Your Next Presentation: The Art & Science of Effective Intros and Exits

Let’s pretend you’re an expert on aviation safety. Your brain is an encyclopedia of statistics on the subject, and you are delivering the keynote speech at the 2014 Symposium of World Transportation Authorities.

They’ll be asleep before you know it!

You start with the perfunctory thank yous: “Thanks for that introduction, Alan. I’d like to thank you all for being here today…” move onto the preamble (“Historically, commercial airlines…”) and then carry on with a segue (“I was thinking the other day…”)


These are powerful sedatives. They lull your audience and dull the impact you’re going to make with that amazing thing you’re going to say once you’ve finished with the front matter (save the thank yous for the end!), the prologue (those belong in books!) and the lead in (GET TO THE POINT ALREADY!).

For a more arresting kickoff to your presentation, consider cutting out the lead-up to your interesting statistic, analogy, or anecdote, and go for the jugular:

Fact: 43% of pilots admit to falling asleep during flight. 33% of them report waking up to find their co-pilots have fallen asleep as well.**

Right off the bat, you’ve piqued interest, curiosity and perhaps even alarm or fear. Your audience is on board with you, and now the room has a palpable energy and your presentation has momentum. Sustaining that momentum is another matter altogether, but you can’t sustain what you never had in the first place…

Interesting presentation-starters can include, but are not limited to:

o   a carefully-crafted analogy that you’ll continue to weave in and out of your presentation;

o   a pertinent metaphor or simile (yeah, I’m getting all high school English up in here!);

o   a wild & unknown statistic; or

o   a topically appropriate joke

– with the caveat that you’ve nailed the demo- and psychographics of your target audience, and have tailored your presentation to their needs!

I'm fascinated!! Tell me more!

I’m fascinated!! Tell me more!

Moving on! You’ve wowed the crowd with content that you’ve:

o   practiced in front of the mirror;

o   gotten feedback on from a trusted advisor or mentor; and

o   know backwards and forwards and can deliver with only a few crib notes;

o   delivered in a carefully paced manner, using various inflections and avoiding monotone.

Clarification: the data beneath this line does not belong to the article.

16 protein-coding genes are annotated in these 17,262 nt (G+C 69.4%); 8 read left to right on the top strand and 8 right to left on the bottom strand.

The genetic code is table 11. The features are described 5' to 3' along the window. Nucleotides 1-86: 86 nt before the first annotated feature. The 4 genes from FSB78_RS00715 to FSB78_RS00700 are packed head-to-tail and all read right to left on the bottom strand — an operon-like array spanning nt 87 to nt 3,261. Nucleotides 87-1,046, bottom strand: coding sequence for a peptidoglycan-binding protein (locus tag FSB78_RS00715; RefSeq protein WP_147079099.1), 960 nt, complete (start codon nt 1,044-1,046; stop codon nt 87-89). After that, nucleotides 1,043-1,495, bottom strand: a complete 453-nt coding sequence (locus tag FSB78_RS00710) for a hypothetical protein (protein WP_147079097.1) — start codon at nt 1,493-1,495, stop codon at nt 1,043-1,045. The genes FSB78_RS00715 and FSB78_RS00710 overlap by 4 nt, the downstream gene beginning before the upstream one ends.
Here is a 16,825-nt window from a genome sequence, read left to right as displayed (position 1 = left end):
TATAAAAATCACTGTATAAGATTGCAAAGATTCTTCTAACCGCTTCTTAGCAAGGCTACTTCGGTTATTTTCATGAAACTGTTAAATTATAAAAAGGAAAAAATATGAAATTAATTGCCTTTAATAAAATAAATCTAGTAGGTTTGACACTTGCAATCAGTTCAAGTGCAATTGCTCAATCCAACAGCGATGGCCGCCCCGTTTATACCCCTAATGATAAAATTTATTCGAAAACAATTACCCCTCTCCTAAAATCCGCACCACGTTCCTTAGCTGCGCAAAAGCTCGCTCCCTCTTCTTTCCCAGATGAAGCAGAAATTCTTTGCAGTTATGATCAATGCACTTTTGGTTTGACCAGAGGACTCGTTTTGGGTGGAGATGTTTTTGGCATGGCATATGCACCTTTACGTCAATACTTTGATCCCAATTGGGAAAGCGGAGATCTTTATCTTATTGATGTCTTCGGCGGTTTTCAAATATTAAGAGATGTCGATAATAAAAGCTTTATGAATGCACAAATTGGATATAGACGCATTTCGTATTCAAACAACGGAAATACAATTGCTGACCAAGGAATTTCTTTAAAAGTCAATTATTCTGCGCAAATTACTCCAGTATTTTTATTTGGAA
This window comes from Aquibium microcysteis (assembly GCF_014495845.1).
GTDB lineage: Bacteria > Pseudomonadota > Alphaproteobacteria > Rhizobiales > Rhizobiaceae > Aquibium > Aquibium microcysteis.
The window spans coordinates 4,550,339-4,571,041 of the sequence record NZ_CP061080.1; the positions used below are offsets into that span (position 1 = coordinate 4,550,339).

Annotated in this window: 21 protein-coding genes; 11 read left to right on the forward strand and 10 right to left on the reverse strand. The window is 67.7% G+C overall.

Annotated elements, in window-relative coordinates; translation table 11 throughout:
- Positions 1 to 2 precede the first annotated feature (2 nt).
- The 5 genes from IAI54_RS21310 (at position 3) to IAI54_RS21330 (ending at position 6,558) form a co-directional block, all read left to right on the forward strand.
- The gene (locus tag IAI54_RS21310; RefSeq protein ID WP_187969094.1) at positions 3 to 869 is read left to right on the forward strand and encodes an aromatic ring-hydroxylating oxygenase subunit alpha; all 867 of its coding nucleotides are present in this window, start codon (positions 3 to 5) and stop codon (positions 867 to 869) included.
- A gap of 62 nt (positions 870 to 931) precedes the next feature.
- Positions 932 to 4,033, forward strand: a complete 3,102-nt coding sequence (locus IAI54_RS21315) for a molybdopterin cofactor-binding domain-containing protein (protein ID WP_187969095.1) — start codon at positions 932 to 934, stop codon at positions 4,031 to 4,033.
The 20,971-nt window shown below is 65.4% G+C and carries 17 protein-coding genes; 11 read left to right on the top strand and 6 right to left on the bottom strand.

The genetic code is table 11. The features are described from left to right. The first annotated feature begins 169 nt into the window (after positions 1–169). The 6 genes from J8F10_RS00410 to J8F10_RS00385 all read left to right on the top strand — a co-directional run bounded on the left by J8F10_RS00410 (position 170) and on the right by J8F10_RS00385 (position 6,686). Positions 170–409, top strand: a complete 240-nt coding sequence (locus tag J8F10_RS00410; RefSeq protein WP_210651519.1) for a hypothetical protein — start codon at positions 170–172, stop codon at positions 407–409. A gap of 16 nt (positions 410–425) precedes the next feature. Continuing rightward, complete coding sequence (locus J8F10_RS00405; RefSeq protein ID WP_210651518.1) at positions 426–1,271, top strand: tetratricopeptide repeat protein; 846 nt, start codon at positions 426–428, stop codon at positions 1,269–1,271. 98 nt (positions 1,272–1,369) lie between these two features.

o   curated with your own bag of tricks to keep people interested and engaged.

And after your allotted time, the presentation is drawing to a close. There are the obvious things to do – thank the audience, thank the organizing hosts, whathaveyou.

There are some factions within the public speaking community who think a Thank you is unnecessary, but I’m much too Canadian to suggest ignoring the manners yo’ momma taught you (though, being so Canadian, I also feel that you’re welcome to completely disagree. Sorry!)

I do think, however, that you can craft a closing paragraph that begins with a tidy thank you sentence (this isn’t the Academy Awards, KEEP IT BRIEF!) Something like “Thank you to the World Transportation Authorities for having me here today, and to you for your attention” will suffice!

But is that really the last thing you want to leave on the audience’s mind? After all of your hard work, do you really want to exit the stage with a thank you and a wave?


What’s your call to action? What do you want your audience to do as a result of all the information you’ve plugged into their brain? Or, what do you want them to remember you for? Again, you know your audience, so you’ve customized this. And you’ve created a visual to go with the punch line, so that it stays behind you for the audience to appreciate after you’ve left. Your ending now looks something like this:

“Thank you to the World Transportation Authorities for having me here today, and to you for your attention. I know my opening statistic was terrifying, and I wanted to put that in context, so consider this: 1 person in 2,067,000 has a chance of dying in a plane crash. 1 person in every 423,548 has a chance of dying from falling out of bed.” **

And then make your exit to thunderous applause.  Bravo!


(**Note to readers: this may or may not be a real statistic!)


Leave a Reply

Your email address will not be published. Required fields are marked *

This site uses Akismet to reduce spam. Learn how your comment data is processed.